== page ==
Deep in the Haunted Texas

Haunted TexasTexas is known for many things—cowboys, cowgirls, cowboy boots, cowboy hats, cows and ghosts. Ghosts? Yep. Ghosts. Whether you believe in spooks or not, what could be more fun this Halloween, than exploring some of the “haunted” spots in the Lone Star state? Let’s stop off at two of my favorite Texas cities, Fort Worth and San Antonio and see what we can scare up!

Now, before we get into this subject, there’s something you need to know about me. I’m a little bit of a… Oh, how can I put this? Well, I’m a yellow-bellied-lily-livered-chicken. There. I said it. So, if it’s all the same to you, let’s hold hands while we go ghost hunting. I’ve got the flashlight all ready!

Mamas Don’t Let Your Babies Grow Up to Haunt Texas

Fort Worth may be best known for its Stockyards, but it is also known for its hauntings! Ghost tours are big business in Cowtown! Here are a couple of the popular stops:

The Stock Exchange Building—The Stock Exchange was built in 1902, when the cattle industry was booming. Smack dab in the Stockyards, the Stock Exchange Building housed telegraph and post offices, railroad offices, commission businesses and four monstrous vaults. It is the current home to a few businesses, the Stockyard museum and, if the stories are to be believed, a couple of ghosts!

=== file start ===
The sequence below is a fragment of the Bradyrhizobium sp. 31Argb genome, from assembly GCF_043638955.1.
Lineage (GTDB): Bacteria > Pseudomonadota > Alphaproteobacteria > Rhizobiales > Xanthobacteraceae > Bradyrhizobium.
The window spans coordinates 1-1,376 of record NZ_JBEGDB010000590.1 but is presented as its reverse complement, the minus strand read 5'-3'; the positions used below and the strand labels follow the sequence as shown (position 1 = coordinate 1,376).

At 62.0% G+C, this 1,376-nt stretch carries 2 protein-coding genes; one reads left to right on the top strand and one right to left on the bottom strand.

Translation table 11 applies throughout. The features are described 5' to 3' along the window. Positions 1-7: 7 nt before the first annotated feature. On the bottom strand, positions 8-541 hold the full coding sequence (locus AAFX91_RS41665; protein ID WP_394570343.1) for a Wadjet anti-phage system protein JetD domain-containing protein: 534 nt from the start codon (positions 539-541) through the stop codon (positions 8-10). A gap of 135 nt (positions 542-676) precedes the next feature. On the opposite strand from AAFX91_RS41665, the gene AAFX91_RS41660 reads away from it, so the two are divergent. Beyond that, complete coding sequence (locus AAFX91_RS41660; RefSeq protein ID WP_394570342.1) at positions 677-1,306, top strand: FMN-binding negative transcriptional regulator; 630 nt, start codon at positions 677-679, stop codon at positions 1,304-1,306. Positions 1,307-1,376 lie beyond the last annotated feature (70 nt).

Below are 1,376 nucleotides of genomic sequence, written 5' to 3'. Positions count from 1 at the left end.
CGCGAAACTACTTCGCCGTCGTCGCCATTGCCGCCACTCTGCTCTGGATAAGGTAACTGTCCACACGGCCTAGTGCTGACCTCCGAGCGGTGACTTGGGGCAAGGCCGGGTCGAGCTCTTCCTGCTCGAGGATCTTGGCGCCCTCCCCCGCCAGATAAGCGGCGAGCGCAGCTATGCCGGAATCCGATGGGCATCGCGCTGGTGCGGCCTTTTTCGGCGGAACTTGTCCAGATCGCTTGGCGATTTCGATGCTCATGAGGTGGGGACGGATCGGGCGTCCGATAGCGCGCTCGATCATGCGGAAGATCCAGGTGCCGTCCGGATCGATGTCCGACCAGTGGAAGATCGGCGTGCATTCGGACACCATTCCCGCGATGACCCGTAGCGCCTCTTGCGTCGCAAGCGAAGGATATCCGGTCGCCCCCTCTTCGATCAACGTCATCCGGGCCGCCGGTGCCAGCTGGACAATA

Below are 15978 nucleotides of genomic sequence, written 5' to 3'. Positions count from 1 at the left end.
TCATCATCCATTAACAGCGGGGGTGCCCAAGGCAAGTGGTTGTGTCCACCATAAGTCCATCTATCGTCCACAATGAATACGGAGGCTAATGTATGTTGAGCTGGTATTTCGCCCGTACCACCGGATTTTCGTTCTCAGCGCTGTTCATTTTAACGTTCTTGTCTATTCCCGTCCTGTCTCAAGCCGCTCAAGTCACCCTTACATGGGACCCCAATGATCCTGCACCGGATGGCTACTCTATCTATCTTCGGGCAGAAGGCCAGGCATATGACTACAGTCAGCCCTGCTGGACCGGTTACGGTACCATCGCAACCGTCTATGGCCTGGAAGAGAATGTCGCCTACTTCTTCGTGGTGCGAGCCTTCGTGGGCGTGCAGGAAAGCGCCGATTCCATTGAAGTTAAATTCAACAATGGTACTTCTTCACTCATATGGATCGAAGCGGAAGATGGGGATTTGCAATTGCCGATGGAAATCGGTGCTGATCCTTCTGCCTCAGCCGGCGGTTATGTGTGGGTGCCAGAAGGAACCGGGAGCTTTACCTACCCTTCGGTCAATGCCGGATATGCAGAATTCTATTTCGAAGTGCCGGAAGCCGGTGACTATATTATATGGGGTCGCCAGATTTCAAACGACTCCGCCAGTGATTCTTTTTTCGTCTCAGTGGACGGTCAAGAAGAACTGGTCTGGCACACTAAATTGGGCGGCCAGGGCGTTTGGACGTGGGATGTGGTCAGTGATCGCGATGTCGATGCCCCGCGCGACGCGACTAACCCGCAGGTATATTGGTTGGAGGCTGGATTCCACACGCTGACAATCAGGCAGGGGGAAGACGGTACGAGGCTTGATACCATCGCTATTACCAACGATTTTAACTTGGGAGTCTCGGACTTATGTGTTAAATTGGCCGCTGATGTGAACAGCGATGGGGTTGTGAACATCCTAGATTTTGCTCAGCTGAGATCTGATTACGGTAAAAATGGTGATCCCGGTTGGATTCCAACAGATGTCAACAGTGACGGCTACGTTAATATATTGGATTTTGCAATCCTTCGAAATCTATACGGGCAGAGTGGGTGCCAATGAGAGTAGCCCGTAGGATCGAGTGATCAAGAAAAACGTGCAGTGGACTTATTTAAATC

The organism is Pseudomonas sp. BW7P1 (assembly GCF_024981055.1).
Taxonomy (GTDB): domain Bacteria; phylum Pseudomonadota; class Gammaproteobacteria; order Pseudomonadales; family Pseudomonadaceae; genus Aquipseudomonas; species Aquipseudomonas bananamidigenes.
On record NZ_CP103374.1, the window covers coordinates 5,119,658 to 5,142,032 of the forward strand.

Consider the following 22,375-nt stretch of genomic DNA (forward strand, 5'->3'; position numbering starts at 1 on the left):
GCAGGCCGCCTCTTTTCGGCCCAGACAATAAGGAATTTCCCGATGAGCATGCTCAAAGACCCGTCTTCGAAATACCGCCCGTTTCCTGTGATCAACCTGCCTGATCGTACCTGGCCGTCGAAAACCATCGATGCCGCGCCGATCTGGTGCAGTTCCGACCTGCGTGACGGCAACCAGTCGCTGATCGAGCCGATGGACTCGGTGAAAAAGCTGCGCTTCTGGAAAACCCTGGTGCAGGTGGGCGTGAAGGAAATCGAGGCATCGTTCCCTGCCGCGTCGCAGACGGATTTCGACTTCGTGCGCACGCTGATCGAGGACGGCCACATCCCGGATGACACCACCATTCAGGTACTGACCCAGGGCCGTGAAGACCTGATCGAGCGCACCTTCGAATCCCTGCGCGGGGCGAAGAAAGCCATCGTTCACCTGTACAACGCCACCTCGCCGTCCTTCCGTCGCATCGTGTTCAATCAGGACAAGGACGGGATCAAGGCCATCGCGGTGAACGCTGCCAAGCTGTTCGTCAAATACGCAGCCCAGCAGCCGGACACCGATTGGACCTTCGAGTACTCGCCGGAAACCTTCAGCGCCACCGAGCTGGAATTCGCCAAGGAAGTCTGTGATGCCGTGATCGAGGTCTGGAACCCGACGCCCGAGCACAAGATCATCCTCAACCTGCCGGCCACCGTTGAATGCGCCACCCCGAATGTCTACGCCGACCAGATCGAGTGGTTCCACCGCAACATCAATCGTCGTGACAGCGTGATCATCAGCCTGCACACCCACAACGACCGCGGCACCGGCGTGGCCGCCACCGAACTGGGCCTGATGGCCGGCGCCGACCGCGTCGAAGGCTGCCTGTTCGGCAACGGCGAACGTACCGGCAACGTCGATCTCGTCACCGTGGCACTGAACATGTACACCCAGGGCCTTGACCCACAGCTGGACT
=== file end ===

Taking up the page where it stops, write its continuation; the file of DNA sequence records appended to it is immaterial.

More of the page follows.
Haunted Stock Exchange

One of those ghosts is reported to be that of a little girl who died in an upstairs vault. While visiting her father at work, in the early 1900’s, she went exploring. Thinking she had trotted on home, her father didn’t become alarmed until he arrived home and found her gone. Her body was discovered the following morning. Security guards report that the ghost of a young girl can sometimes be spotted in an attic window. There’s even a story about a tiny handprint in the condensation on a window that is going to require you to hold my hand a little more tightly! I’m skeered!